What is it with me and solo travel?
I mean, seriously. Sometimes it feels as though every time I kiss Dave goodbye and enter an airport, I immediately stumble headfirst into disaster.
As always, I was convinced the Cook Islands would be different.
In fact, as Dave drove me to the airport in Christchurch, I merrily announced that I was certain no bad luck would befall me. I’ve been travelling for the better part of five years now, with over a year of that spent alone. I have common sense now. Sort of. I have life experience. I know what I’m doing. I know what to expect from travel. From hostels. From airports. From anything related to travel. I’d meticulously researched the Cook Islands; I’d booked everything in advance.
How could anything possibly go wrong?
I awoke on my first morning in Rarotonga to the sound of urgent whispers outside my jammed-open window.
“Yeah, he’s talking to the cop now,” a girl muttered. “I doubt they’ll be able to catch them, but…”
“You must have been so scared.”
“It all just happened so fast. I didn’t really have time to even think about what was happening. And then James started running after them.”
I sat bolt upright in bed and pulled my laptop towards me. I was filled with a sudden urge to live-tweet exactly what was happening. Except, a pop-up jumped all up in my screen to tell me that getting online would cost $10 per 100 mb, which is crazy-expensive. I closed my laptop back down, threw it in my daypack, padlocked it shut, and headed outside to see what had happened.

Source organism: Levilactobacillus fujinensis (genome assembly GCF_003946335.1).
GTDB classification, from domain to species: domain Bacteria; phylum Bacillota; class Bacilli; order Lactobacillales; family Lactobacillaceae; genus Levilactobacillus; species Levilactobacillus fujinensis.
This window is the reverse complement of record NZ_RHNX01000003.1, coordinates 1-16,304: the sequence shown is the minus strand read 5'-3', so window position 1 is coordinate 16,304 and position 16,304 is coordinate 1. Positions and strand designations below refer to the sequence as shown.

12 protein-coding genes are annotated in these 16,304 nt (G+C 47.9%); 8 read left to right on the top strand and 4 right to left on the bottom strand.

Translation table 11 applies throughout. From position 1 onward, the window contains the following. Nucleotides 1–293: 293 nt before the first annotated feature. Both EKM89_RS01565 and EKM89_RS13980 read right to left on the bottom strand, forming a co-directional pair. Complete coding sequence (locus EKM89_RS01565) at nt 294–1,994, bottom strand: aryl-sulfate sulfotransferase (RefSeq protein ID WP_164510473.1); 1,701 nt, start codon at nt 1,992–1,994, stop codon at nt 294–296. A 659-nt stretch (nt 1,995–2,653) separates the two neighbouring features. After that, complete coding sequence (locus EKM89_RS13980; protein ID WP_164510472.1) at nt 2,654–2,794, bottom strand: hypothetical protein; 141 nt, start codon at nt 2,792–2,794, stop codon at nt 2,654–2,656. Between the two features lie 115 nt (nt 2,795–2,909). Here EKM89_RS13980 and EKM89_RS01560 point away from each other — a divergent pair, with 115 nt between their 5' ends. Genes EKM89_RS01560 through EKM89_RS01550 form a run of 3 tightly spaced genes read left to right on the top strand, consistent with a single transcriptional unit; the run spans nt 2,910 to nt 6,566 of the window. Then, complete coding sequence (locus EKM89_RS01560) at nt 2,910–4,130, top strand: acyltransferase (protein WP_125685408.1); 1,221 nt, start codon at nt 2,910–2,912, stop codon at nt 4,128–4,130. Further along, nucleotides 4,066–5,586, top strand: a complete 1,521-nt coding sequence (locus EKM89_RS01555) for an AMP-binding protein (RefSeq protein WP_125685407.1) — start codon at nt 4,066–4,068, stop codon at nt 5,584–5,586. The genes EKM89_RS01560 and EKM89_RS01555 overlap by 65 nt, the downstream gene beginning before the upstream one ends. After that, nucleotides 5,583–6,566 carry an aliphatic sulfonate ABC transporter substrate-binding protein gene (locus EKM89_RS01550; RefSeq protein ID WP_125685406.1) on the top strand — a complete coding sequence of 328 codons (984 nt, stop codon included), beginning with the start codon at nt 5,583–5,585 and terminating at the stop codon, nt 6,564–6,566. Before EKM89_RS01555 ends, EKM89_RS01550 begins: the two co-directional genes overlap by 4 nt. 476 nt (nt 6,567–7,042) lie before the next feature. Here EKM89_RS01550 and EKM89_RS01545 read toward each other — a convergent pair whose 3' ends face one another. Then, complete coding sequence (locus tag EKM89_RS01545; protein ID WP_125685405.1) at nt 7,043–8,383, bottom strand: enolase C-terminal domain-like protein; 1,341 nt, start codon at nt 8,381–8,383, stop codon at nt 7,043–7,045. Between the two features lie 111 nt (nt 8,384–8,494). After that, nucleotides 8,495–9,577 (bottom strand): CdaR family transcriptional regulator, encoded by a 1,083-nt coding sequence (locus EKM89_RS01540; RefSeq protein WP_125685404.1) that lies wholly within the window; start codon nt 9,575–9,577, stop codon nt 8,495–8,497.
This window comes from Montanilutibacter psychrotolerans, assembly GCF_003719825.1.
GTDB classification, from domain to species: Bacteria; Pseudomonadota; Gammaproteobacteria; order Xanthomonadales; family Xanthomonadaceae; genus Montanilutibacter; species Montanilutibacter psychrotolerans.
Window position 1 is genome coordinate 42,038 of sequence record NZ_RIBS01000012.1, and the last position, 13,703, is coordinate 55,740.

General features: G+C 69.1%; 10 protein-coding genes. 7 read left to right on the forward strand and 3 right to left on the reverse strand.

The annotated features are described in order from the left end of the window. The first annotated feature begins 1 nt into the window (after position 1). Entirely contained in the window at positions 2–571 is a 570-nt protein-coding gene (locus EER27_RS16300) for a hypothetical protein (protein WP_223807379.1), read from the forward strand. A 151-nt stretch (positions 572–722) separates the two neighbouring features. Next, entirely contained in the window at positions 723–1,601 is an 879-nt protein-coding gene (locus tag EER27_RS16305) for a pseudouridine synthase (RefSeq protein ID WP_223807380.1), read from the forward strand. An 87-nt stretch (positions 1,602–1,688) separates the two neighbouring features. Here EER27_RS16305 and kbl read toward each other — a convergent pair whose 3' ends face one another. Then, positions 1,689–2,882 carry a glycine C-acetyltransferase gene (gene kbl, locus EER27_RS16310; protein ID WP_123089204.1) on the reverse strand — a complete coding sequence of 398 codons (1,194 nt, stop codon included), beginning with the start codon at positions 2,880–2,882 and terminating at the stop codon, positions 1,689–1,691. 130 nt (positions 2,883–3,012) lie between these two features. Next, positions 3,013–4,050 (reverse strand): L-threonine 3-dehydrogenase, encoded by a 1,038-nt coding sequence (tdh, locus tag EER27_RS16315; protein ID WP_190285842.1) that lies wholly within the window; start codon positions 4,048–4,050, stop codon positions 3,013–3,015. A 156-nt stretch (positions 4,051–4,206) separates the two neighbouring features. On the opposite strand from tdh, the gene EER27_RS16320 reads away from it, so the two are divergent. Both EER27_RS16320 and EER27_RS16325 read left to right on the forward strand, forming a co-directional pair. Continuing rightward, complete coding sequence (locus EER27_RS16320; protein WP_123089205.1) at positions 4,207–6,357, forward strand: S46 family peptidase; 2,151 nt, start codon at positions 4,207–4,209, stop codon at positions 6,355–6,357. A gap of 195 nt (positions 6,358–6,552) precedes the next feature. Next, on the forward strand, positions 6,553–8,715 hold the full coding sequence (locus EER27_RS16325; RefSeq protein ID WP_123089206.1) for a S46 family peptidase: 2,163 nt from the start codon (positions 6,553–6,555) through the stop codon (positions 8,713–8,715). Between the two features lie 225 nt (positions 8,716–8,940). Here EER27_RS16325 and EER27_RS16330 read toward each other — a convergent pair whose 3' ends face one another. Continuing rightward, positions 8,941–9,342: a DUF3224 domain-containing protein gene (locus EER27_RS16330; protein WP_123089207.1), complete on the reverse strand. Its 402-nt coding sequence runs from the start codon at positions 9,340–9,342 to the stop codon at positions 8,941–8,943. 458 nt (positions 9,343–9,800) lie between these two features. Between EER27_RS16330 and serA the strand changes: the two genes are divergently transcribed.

In the common room, I spotted a man in police uniform with a grave expression on his face. Beside him stood a guy in his thirties, gesturing wildly. I took a seat nearby and listened in on their conversation.
It didn’t take long for me to discover that a local had broken into their beach bungalow overnight and tried to steal their stuff. The guy had woken up and chased him down the beach, but failed to catch him. It had been happening a lot lately: petty thefts along the beach; local kids prying on drunk travellers in the hope they might leave their valuables unattended.
I eyed the sign offering the use of a locker for a $10 key deposit, then went in search of the owner.
“What?” he chuckled. “You don’t need a locker! You have a private room; your stuff is safe. Those guys were getting drunk on the beach and left their bungalow open. Stupid! You’ll be fine where you are.”
I didn’t know who to believe, so I returned to my room, tugged the curtains over my open window, slung my camera over my shoulder, and headed out to explore Rarotonga.
I had a plan: I’d stop in at the nearest store to grab some sunscreen and insect repellent, then spend the day wandering around Rarotonga’s main town of Avarua. There were a couple of museums I wanted to check out, and my Lonely Planet had mapped out a walking route I could take to see the main attractions.
So, I walked.
And I walked.
And I couldn’t stop walking.